Personally, if I know I'm going out to shoot birds/wildlife, I grab the 7D and 100-400mm, almost every time.  The only exception to that is when I'm going out in the rain - in that case, I'll take the 7D and 70-200 II + 2x for the weather sealing.  Honestly, I found the 70-200mm focal length to be a bit awkward on APS-C - too long for indoor use, too short when I needed real reach (since I have the 100-400 for that).  OTOH, on FF the 70-200mm is an amazingly versatile lens, great indoors and out - so, if I'm going on an outing and taking the 70-200mm for that, I'll often throw in the 2x extender, just in case.

So, the bottom line is that for birds/wildlife/etc., I think the 100-400mm offers the best compromises between IQ, ease of use, and cost.  I don't think there's a better option under $3000 if you need 400mm and want IS.

I'll end with a bunch of examples, since I think it's helpful to back up words with images.  You can click through for a larger image, and View All Sizes in the upper right can get you a 1600 pixel version so you can get a better idea of the IQ.

First, 70-200 II + 1.4x, on a drizzly afternoon:


EOS 7D, EF 70-200mm f/2.8L II IS USM + EF 1.4x II Extender @ 280mm, 1/2000 s, f/6.3, ISO 3200

Next, 70-200 II + 2x, again on a misty day:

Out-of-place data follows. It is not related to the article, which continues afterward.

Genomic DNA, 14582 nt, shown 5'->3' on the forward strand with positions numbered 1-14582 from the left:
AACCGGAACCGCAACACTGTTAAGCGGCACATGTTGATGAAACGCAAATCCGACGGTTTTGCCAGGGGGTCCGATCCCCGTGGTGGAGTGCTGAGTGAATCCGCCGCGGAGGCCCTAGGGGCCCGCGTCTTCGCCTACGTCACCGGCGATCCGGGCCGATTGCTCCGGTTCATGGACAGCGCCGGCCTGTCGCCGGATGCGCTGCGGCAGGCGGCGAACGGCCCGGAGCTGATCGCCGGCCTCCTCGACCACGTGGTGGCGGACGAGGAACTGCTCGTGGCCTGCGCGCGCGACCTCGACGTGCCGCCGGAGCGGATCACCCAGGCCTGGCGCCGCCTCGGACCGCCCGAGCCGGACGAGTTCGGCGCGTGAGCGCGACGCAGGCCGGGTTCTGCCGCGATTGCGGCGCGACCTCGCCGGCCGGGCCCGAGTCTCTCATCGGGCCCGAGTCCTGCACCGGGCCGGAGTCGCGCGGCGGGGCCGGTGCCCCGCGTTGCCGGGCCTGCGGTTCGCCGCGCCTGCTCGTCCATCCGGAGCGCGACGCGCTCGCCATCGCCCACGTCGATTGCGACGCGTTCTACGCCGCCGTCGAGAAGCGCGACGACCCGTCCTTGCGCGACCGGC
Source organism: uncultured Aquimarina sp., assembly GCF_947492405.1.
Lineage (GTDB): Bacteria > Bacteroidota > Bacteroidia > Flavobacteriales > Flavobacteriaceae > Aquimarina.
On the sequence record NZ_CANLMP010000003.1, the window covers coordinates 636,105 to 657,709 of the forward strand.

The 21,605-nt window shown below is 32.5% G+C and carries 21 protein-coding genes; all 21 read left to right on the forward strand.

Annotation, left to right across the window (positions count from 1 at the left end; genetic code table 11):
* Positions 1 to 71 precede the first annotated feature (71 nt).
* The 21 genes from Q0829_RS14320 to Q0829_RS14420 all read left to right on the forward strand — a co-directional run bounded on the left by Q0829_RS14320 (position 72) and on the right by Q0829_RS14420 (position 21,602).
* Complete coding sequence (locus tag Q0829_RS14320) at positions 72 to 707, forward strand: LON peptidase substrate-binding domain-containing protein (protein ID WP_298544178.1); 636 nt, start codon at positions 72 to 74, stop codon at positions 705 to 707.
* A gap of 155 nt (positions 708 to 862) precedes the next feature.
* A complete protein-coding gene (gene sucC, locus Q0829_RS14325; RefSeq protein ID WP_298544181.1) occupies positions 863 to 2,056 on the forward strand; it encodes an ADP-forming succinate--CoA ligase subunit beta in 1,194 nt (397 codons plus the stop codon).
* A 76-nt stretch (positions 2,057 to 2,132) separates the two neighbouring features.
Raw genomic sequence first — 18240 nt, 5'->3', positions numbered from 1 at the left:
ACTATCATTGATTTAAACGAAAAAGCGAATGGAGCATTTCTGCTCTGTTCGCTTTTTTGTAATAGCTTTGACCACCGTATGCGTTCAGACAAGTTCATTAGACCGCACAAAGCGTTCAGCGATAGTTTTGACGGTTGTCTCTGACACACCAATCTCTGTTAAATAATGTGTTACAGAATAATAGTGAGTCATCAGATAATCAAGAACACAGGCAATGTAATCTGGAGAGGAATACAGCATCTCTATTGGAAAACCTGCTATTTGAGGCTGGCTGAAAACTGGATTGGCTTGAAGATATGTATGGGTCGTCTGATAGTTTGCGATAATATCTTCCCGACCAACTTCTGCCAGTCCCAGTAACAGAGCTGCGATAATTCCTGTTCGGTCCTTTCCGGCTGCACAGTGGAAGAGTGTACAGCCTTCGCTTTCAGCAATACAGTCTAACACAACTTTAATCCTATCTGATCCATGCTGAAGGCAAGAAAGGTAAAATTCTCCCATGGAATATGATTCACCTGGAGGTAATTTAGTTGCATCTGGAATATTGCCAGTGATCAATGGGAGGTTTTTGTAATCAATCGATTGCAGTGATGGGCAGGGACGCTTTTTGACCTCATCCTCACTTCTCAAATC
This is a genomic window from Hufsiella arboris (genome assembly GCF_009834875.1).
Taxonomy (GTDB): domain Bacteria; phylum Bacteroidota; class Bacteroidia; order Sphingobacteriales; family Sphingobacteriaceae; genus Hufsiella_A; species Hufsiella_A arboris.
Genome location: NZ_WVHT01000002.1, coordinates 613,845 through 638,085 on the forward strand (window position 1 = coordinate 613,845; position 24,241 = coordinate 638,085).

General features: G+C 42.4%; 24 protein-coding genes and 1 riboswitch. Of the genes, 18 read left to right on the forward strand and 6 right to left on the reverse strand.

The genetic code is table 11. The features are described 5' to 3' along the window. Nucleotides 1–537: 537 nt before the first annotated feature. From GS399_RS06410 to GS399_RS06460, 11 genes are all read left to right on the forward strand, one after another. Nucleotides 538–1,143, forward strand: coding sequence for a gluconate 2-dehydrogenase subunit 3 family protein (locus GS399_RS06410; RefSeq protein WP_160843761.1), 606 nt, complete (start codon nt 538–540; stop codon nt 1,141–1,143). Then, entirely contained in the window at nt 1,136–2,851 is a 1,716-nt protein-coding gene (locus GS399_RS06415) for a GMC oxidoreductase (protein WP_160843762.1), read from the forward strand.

EOS 7D, EF 70-200mm f/2.8L II IS USM + EF 2x II Extender @ 400mm, 1/160 s, f/5.6, ISO 3200

Now, a few with the 100-400mm:


EOS 7D, EF 100-400mm f/4.5-5.6L IS USM @ 400mm, 1/640 s, f/5.6, ISO 125


EOS 7D, EF 100-400mm f/4.5-5.6L IS USM @ 400mm, 1/640 s, f/5.6, ISO 200


EOS 7D, EF 100-400mm f/4.5-5.6L IS USM @ 400mm, 1/640 s, f/5.6, ISO 160


EOS 7D, EF 100-400mm f/4.5-5.6L IS USM @ 400mm, 1/1600 s, f/6.3, ISO 1600

Finally, since you mention shooting insects/plants, too, here are a couple of other subjects with the 100-400mm:


EOS 7D, EF 100-400mm f/4.5-5.6L IS USM @ 400mm, 1/640 s, f/5.6, ISO 100


EOS 7D, EF 100-400mm f/4.5-5.6L IS USM @ 400mm, 1/640 s, f/5.6, ISO 100
« Last Edit: February 13, 2012, 11:14:46 AM by neuroanatomist »
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Re: Recommendation 70-200/2.8+2x vs 100-400 f/4-5.6L ?
« Reply #14 on: February 13, 2012, 11:09:42 AM »